Mon cueur a demy se depart 3v · Anonymous
Appearance in the group of related chansonniers:
*Laborde ff. 87v-88 »Mon cueur a demy se depart« 3v PDF (see Dijon) – Facsimile
Florence 176 ff. 48v-49 »Mon cueur a demy se« 3v
Edition: Droz 1927, no. 37 (Dijon).
Text: Rondeau quatrain; full text in Dijon, Laborde and Nivelle.
After Dijon and Laborde:
Mon cueur a demy se depart,
Ainsi demeure seul a part
mon cueur a demy se depart,
Or s’il vous plaist de vostre part (1)
Mon cueur cueur a demy se depart,
My heart breaks in halves,
Thus it remains alone by itself
my heart breaks in halves,
But if it on your side could please you,
My heart breaks in halves,
1) Dijon and Laborde, line , “Or si ...”, Nivelle, “Or sil ... ”
2) Dijon and Laborde, line 11, “... menant lesse” _ two syllables short, changed after Nivelle.
In addition some minor differences in spelling.
Evaluation of the sources:
The Dijon scribe copied the versions in Dijon and Laborde after the same exemplar. There are very few differences between these copies. In Dijon we find some careless errors in the upper voice (bb. 2-3); there are some differences in the use of coloration especially in the upper voice, where he in Laborde used it much more than in his first copy; but they agree on an error in the poem’s line 11, which is missing two syllables (see above).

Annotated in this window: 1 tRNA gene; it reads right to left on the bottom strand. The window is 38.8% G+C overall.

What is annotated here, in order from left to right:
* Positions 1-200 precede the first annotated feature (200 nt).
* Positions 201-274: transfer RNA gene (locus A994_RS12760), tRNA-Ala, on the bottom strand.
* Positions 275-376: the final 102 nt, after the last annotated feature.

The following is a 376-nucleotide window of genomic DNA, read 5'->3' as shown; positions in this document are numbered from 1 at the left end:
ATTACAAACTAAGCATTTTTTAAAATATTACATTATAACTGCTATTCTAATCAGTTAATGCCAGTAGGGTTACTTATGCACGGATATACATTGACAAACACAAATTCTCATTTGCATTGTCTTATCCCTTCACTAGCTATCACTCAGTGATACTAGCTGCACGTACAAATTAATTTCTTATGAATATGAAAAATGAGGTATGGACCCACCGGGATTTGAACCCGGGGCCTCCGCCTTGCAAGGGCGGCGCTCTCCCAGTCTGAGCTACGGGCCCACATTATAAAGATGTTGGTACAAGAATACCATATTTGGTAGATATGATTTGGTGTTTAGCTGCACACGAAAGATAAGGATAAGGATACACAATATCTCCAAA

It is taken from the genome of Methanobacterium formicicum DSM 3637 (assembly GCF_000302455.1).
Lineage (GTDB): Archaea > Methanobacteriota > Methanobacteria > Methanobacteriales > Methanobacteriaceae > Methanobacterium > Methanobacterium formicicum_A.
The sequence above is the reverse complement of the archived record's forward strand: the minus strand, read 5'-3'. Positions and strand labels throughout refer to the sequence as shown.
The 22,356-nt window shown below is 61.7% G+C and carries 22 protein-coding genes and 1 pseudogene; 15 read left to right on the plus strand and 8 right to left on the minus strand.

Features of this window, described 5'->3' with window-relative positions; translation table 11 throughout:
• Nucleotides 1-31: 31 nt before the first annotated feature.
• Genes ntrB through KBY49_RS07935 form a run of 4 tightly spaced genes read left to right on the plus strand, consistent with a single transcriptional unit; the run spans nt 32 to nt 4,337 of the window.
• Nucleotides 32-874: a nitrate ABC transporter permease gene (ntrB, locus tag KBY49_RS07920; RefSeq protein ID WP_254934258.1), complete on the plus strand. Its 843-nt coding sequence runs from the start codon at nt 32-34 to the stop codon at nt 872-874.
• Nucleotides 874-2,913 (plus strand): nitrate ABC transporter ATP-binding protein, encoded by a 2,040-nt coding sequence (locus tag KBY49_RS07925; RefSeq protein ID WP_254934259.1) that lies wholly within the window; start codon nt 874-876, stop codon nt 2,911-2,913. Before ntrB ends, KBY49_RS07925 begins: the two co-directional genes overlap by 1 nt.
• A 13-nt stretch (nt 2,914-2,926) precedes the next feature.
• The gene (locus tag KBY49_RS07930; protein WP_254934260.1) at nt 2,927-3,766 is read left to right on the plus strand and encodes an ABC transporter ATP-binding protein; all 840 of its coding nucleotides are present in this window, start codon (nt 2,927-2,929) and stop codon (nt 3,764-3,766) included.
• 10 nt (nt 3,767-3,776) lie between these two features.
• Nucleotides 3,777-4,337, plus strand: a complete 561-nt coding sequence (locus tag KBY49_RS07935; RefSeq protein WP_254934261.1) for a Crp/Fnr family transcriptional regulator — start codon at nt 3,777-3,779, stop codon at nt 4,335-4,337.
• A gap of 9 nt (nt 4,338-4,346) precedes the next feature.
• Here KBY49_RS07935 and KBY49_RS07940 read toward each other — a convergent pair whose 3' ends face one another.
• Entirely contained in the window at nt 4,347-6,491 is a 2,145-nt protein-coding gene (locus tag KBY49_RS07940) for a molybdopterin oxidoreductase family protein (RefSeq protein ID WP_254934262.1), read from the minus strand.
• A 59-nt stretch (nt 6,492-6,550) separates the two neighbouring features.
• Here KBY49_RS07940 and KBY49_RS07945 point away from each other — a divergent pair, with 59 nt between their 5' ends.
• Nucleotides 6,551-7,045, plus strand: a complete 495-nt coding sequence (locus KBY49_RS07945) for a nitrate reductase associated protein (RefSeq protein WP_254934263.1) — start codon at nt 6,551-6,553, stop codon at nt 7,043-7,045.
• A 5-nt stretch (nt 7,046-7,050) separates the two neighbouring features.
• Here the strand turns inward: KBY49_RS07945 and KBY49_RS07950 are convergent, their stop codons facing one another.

The song was entered into the Nivelle chansonnier by its main scribe who used an exemplar very similar to the one used by the Dijon scribe. Some smaller differences appear in the use of decorative figuration (S bb. 16 and 23) and of coloration plus the omission of a repeated note in the tenor (b. 5.2-3). Most remarkable is the differences in the text underlay in the superius, which in Nivelle does not underscore the staggered cadences in superius and tenor as clearly as in the Dijon version.
The transmission of this anonymous rondeau was apparently very stable. Also in the Florentine chansonnier of c. 1480 (Florence, Biblioteca Nazionale Centrale, Ms. Magl. xix.176) it is copied after an exemplar similar to those used for the “Loire Valley” chansonniers. In superius bars 16 and 23 it follows Nivelle, but in bars 5 and 12 the tenor is like Dijon. Its only independent variants appear in superius bar 6.1, where the dotted figure is changed into two minimae, in tenor bar 6.1-2 with two semibreves instead of the brevis, and bar 14.1-2 in the contra has been simplified into two semibreves f-g. Its rendering of the poem’s refrain is missing some words.
Comments on text and music:
A rondeau about the breaking heart set in quite unremarkable music. The structural duet between tenor and superius, which includes snippets of imitation near the end, claims all attention. The low contratenor clearly is a supporting part. The composer seems to have experimented with an exaggerated use of cadential suspensions. They follow each other closely in bars 4-5 and 8-9, first staggered in superius and tenor, then sequential in the upper voice. They contrast with endings without tension in the medial cadence (bb. 11-12) and in bar 20, dividing the final line. The song is quite modern for the 1460s in its voice disposition and use of imitation, but its realization is not exiting.
PWCH May 2016